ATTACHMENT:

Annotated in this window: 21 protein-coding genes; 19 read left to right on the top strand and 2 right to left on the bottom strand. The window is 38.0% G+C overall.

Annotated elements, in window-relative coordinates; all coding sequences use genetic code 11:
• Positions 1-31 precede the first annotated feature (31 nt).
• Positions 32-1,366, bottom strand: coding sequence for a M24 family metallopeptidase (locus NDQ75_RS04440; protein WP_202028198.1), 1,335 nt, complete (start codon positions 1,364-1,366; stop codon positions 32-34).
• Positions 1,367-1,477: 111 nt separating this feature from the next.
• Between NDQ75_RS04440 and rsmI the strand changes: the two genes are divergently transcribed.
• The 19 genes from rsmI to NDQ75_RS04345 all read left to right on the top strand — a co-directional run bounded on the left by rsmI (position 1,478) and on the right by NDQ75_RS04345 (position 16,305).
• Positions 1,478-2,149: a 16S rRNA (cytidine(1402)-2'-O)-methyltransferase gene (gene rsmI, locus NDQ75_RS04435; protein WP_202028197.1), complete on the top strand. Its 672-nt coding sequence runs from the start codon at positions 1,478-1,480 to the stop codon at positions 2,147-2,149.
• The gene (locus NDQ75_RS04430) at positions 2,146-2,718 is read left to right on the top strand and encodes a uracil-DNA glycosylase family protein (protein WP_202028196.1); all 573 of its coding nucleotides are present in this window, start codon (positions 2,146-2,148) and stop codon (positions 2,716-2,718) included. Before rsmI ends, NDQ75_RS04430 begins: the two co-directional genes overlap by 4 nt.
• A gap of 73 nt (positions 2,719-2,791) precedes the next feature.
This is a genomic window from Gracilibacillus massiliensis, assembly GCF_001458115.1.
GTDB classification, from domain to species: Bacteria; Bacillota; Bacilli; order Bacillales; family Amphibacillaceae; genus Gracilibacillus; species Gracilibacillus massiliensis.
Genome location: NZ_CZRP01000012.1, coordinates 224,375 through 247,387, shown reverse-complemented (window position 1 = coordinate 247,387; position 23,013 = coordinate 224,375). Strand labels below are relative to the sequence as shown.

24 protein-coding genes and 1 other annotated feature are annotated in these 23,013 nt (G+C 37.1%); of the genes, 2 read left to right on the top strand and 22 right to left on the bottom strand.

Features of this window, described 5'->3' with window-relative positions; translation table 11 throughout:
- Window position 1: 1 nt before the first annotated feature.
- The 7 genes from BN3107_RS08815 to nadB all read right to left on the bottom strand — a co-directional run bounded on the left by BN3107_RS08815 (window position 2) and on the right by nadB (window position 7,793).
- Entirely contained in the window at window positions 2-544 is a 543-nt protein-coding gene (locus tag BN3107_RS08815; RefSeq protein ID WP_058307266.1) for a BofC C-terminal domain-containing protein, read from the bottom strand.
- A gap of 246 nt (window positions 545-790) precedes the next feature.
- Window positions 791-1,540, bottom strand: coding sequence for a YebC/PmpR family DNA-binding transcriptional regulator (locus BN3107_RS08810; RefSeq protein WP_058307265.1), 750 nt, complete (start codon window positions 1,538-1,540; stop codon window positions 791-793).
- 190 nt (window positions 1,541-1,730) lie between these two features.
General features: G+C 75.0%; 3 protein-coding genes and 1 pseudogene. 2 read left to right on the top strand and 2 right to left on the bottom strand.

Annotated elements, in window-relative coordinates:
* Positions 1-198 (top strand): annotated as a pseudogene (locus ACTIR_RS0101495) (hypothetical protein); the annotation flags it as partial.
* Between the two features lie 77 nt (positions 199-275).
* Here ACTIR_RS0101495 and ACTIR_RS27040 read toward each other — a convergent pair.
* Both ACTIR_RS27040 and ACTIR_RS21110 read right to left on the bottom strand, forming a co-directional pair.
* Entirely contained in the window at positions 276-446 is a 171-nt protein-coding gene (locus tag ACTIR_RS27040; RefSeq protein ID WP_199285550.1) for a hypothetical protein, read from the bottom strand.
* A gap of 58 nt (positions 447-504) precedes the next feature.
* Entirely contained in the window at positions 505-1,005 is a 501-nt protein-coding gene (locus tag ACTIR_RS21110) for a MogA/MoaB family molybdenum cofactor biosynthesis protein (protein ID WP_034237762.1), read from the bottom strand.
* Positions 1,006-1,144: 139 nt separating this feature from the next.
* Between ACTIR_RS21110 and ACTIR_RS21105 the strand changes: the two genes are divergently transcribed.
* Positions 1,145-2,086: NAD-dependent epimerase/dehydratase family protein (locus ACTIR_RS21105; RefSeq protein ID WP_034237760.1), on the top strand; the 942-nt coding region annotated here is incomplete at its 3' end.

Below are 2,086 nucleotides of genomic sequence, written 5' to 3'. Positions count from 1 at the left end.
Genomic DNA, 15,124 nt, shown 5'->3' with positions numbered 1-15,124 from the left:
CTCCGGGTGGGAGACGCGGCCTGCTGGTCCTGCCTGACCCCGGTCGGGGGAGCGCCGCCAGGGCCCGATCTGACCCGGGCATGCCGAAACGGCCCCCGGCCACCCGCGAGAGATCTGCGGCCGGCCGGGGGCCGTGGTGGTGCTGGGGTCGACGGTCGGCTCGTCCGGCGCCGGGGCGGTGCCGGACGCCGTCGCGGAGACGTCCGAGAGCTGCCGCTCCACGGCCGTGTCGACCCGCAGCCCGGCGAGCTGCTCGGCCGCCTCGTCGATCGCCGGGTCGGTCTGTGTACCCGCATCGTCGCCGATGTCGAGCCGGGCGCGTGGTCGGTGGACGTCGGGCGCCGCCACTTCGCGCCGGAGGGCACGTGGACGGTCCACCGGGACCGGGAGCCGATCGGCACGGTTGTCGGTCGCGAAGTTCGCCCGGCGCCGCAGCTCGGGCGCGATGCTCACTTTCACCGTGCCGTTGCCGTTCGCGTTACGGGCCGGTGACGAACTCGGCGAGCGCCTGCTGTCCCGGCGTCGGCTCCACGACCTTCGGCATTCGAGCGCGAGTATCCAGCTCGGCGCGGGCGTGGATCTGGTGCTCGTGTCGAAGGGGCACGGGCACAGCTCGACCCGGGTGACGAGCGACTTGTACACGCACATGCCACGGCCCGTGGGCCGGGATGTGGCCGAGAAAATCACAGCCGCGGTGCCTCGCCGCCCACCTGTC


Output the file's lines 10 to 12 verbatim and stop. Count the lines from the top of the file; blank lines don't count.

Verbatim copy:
• A gap of 73 nt (positions 2,719-2,791) precedes the next feature.
This is a genomic window from Gracilibacillus massiliensis, assembly GCF_001458115.1.
GTDB classification, from domain to species: Bacteria; Bacillota; Bacilli; order Bacillales; family Amphibacillaceae; genus Gracilibacillus; species Gracilibacillus massiliensis.